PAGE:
Uncertainty was a hot topic in 18th century publications, when early statisticians were debating the merits of probability theory. In the 2016 election, uncertainty rose to the forefront of the press again as then-candidate Donald Trump continued to defy pundit expectations of electoral performance. Now, uncertainty can be seen in a probable path forward for an Article V Convention of States, which is alive again in the Texas Legislature.
That’s because Article V of the Constitution, the part of our supreme law in which a constitutional convention could be called by the states, does not provide restrictions on the actions that states could take. In fact, the most guidance our founders provided were the rules by which an amendment is approved: Two-thirds of states (34) have to agree to propose an amendment and three-fourths (38) are required for ratification. When being tasked with the reconstruction of our founding document, this is dangerous.
Imagine, for instance, governors around the United States calling a convention to pass a balanced budget amendment — which, by the way, is a horrible idea. Under the laws of a convention of states, no constitutional authority prevents delegates elected from, say, allowing the states to veto congressional laws and decisions made by the United States Supreme Court. Think that sounds dangerous to the integrity of our public institutions? Yep, and it’s even more dangerous because that’s exactly what Texas Gov. Greg Abbott wants to do. If we believe that the convention could spiral out of control, the starting point in our current political environment is constitutional degradation, not the ending point.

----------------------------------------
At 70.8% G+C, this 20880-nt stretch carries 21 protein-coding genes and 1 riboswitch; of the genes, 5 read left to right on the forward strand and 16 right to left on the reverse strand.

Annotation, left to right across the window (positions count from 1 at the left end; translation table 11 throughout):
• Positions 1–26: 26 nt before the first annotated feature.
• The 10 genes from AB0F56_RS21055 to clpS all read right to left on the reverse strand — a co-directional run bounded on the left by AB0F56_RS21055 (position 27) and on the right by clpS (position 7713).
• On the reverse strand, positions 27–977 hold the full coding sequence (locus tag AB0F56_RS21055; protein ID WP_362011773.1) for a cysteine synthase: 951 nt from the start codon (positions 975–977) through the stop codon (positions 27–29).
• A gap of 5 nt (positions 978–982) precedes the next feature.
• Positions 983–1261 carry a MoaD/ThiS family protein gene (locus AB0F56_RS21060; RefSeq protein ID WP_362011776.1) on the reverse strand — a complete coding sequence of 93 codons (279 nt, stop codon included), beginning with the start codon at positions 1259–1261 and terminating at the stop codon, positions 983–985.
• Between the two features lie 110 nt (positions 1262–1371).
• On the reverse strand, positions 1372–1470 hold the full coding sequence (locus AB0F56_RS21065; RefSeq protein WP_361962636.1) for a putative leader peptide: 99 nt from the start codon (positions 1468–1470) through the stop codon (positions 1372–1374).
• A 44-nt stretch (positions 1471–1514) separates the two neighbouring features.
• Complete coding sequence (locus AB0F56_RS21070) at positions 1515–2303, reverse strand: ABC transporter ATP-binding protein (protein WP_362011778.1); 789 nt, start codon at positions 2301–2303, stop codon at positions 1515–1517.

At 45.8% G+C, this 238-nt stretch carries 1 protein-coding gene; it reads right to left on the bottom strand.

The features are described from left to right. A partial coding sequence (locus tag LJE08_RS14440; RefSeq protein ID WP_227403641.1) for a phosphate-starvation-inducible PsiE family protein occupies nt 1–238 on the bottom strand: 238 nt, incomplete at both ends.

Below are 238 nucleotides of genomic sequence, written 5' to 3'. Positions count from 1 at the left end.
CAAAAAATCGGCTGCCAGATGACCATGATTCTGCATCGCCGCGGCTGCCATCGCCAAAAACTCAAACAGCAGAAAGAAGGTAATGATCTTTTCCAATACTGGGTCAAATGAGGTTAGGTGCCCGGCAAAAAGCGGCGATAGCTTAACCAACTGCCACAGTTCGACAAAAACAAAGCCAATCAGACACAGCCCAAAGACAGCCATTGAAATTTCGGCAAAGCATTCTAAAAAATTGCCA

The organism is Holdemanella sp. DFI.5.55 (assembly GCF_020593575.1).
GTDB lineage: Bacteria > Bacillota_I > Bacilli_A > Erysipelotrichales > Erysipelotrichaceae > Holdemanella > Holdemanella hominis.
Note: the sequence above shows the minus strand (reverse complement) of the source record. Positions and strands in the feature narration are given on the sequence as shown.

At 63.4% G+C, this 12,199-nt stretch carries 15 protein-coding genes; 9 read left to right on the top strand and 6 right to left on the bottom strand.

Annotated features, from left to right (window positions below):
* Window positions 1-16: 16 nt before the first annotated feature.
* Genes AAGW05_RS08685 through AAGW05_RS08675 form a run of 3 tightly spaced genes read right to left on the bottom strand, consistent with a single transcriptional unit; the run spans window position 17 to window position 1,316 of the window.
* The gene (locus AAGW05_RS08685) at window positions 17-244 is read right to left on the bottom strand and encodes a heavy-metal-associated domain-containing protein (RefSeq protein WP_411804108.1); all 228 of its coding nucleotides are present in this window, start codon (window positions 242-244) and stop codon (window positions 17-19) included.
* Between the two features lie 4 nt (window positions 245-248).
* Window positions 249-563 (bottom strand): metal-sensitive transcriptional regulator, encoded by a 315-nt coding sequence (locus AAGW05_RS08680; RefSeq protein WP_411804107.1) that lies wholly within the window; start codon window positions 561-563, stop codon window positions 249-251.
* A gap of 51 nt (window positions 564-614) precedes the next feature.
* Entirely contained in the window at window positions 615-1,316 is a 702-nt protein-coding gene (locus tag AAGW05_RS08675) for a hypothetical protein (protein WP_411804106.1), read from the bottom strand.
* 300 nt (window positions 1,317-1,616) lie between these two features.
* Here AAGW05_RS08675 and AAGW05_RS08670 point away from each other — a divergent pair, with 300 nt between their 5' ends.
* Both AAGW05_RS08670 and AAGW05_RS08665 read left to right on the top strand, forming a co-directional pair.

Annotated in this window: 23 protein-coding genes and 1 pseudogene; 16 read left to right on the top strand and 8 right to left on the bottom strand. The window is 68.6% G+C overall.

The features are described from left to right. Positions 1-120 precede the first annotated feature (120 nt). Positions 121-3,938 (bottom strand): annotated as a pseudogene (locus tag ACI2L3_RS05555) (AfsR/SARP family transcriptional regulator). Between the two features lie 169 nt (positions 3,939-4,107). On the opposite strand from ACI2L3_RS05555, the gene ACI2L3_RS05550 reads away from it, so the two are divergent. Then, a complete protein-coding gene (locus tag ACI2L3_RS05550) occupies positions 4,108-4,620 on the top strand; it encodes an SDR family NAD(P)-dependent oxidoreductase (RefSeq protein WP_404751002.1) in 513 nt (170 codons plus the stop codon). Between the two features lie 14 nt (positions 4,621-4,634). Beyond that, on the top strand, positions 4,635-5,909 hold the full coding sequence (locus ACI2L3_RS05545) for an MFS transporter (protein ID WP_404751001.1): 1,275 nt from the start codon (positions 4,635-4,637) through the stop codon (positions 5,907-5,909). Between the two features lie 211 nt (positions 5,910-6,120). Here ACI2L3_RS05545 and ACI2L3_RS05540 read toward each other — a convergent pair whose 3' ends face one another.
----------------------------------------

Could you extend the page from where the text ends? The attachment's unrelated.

This concern that a convention could enact hyper-partisan public policy is a concern no matter what side of the aisle you are on. The delegates appointed by each state could very well bow to liberal influences and nationalize the healthcare system in exchange for a balanced budget amendment, for example, or any number of concessions delegates could come up.
On top of the uncertainty from the convention itself, we must add the uncertainty anticipated by the current state of our politics. Think pluralist influences run amok in electing President Trump, who has so far both implemented policies even Bush-appointed judges dislike and failed to deliver on promises his voters have expected? Envision the influence that those people could yield over their state’s delegates. And if you’re no fan of the congressional GOP, imagine the influence they would have over the delegates chosen from their home states. In the same vein, we should also consider the possibility of delegates being corrupted by private interests.
To put it plainly, our divided and effectively populist political climate, coupled with the downright danger of a Constitutional Convention governed by centuries-old rules, poses a uniquely uncertain danger to the Constitution. Any number of negative outcomes could degrade the original intent of the Constitution — which, according to its writers, was to provide a government with powers so centrally strong that policy and political unification could occur across the country, while preserving the rights of those states. Calling for an Article V Convention could all but render that promise meaningless.
Consider the following words from Alexander Hamilton for parting deliberation: “Real liberty is neither found in despotism or the extremes of democracy, but in moderate governments.” We should wonder how moderate our government would be after the Constitution made its way through a convention of states.
G. Elliott Morris is a government, history, and computer science junior. He is a senior columnist. Follow him on Twitter @gelliottmorris.